KUALA LUMPUR, April 22 — The minimum wage poilicy will be in force within six months to a year, Datuk Seri S. Subramaniam told Sin Chew Daily.
The Malaysian Insider understands that employers have sought to delay its implementation, by up to 18 months’ in some cases.
The Human Resources minister said the floor wage policy, to be set between RM800 and RM1,000, will also cover foreign workers, but appeared to suggest the government will be more lenient with enforcing the pay revision in Sabah and Sarawak.
He said that Sabah and Sarawak would have gradual adjustments instead of a one-off increase to prevent any problems as their wages are currently the lowest in the country.
Subramaniam had previously pointed out that there would be no difference in the minimum wage for rural and urban areas.
“Foreign employees will also be included within the scope of the minimum wage policy, otherwise employers will chose foreigners over locals as employees.
“However, under the minimum wage policy, the hiring costs for locals will be lower because no agent fee is required,” Subramaniam was quoted by the Chinese-language daily in an exclusive report published today.
When asked if the domestic help sector will be included in the minimum wage policy, Subramaniam did not reply.
He said only one or two industry will not be affected by the minimum wage policy.
As an example, the minister described how the hotel industry charged service fees that employers could add to employee’s low basic salaries. It is unclear if employers pass through such service fees directly to their hires.
Subramaniam added that Prime Minister Datuk Seri Najib Razak will announce the details on April 30 and that the government expects employers will take between six months and a year to make the necessary wage adjustments.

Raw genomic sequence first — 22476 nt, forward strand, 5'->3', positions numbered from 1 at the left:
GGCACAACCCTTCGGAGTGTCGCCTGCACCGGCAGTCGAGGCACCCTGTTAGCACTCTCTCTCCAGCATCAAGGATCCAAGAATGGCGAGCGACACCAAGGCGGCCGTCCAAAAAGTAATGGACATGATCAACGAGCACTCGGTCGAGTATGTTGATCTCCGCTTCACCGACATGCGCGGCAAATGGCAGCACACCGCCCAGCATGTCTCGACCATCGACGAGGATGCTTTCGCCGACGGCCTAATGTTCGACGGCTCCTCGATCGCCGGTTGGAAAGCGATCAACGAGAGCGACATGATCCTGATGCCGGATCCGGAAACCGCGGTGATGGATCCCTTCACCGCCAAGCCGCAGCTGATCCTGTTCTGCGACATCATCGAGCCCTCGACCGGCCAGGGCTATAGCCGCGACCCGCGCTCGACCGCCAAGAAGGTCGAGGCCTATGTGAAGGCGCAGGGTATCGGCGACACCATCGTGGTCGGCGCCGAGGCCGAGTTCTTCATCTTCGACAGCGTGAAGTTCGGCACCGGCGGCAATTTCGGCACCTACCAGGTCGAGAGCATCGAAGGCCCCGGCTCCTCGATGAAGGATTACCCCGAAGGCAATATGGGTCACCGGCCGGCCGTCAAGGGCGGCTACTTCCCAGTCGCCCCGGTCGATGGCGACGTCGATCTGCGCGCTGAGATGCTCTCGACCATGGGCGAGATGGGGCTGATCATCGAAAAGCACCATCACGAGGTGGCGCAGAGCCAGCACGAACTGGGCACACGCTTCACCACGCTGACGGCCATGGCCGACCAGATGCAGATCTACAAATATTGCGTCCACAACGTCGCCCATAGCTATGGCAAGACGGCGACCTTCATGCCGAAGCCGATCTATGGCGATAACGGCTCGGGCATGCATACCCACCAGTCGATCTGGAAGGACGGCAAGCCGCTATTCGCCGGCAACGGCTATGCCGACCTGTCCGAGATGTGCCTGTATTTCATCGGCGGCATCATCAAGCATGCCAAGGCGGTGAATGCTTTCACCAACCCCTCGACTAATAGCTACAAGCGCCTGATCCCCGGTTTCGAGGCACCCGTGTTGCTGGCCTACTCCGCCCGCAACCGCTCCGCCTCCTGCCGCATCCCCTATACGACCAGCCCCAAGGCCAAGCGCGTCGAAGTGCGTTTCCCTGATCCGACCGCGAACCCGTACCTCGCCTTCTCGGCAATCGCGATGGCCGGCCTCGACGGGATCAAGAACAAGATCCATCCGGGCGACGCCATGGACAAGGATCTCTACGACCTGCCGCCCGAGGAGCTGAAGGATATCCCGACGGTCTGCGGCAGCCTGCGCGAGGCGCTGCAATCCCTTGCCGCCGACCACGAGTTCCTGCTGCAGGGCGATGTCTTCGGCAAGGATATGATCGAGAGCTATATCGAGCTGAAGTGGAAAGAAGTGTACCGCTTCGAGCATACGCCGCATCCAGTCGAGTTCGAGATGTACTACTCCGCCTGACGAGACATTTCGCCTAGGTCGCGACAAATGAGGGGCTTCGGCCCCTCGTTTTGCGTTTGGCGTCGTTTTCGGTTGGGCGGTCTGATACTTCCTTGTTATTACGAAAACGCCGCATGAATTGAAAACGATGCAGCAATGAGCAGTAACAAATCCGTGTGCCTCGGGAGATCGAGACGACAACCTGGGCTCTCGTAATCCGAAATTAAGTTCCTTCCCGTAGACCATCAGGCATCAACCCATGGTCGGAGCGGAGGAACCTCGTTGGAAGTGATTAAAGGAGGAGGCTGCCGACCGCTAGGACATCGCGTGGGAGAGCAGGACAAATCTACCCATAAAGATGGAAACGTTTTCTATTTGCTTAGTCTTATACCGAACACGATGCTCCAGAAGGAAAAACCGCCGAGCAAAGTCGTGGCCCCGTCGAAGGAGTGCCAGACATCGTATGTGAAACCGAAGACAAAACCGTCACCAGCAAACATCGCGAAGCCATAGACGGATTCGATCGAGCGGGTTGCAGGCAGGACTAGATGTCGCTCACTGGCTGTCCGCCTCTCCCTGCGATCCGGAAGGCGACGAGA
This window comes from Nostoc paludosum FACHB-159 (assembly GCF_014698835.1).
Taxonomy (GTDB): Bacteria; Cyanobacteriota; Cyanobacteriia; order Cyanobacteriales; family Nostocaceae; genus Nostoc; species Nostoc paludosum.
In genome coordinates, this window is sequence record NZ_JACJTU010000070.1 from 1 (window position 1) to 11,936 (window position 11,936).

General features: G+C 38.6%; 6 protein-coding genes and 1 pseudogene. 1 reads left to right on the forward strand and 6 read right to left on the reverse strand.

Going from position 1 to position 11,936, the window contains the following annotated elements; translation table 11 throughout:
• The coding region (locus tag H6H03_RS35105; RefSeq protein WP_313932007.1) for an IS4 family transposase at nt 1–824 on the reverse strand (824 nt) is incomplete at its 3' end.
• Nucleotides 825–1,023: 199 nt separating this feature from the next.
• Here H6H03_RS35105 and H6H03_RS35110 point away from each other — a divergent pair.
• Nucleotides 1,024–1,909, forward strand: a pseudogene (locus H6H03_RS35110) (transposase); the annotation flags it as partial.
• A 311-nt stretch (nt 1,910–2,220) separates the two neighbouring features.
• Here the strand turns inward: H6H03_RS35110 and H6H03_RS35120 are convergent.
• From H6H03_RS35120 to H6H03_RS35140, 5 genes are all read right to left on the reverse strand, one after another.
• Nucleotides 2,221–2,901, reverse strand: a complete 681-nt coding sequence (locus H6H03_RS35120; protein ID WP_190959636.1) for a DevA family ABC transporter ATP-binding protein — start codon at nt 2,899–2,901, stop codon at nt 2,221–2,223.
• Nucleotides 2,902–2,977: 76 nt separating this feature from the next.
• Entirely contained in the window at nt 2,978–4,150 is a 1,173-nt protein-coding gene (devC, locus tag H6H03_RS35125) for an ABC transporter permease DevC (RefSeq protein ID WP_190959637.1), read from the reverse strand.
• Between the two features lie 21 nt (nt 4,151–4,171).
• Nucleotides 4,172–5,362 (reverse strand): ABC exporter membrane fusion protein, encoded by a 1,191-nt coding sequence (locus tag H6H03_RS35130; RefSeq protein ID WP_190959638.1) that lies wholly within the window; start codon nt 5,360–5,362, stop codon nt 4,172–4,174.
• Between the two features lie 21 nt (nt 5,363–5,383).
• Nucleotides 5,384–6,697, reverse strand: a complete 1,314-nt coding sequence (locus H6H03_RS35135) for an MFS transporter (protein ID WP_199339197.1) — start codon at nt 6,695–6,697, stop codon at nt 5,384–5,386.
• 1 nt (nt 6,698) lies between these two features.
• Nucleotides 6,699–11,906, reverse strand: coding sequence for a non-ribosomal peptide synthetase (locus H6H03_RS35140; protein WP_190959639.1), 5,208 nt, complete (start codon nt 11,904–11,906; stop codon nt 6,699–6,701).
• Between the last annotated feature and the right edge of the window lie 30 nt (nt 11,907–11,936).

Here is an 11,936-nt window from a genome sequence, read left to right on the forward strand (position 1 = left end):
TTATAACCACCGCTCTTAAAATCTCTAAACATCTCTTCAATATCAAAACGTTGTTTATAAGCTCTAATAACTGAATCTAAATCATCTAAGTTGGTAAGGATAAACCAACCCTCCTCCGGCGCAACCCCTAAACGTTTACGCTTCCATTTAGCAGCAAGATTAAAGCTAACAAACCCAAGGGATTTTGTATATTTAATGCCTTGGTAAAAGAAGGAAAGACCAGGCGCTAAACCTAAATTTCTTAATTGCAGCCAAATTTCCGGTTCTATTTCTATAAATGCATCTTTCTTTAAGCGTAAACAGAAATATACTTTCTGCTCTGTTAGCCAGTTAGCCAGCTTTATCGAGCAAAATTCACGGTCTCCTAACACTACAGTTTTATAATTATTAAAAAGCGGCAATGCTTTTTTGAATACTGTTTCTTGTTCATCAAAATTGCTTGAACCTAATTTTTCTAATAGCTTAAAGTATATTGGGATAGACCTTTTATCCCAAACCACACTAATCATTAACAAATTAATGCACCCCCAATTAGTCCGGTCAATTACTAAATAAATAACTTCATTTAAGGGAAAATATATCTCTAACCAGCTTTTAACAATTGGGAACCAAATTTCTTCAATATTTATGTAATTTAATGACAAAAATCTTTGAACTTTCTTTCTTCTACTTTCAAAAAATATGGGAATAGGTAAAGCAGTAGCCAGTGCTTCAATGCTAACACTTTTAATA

He pointed out there were various ways to calculate wages and that employers could discuss these with the National Wages Consultative Council, as long as they meet the minimum wage standard set.
Subramaniam said that some 200 employers had asked him during a meeting last Thursday to consider fixing minimum wage according to their respective sectors.
He said the government could not do so as the policy is aimed to help the lower-income group and that employees of all industries have the same needs.
He said the government will work hard to standardise minimum wage across the country.
The Malaysian Trades Union Congress (MTUC) said on Tuesday that negotiations over a minimum wage policy have ended and Najib will announce the government’s decision on April 30.
The umbrella body representing 800,000 workers from 390 labour unions had told a press conference that last month’s National Wages Consultative Council meeting was the last round for stakeholders to air their views and it is now up to Putrajaya to decide on a final policy.
“There are no more talks after this. The Attorney-General will look through the legal aspects and the Cabinet will decide,” MTUC president Khalid Atan said.
He added that the prime minister is expected to announce the policy in a live television broadcast on the eve of Labour Day.
The Malaysian Insider reported that employers and workers argued in a recent National Wages Consultative Council meeting over whether allowances and other benefits can be included as part of a base wage expected to be set at RM900 and RM800 for Peninsular and East Malaysia respectively.
The committee, which advises the government on wage policy, had met on the back of small-medium industries (SMIs) warning that 80 per cent of active businesses could fold under a blanket floor wage, cutting four million jobs from the labour market.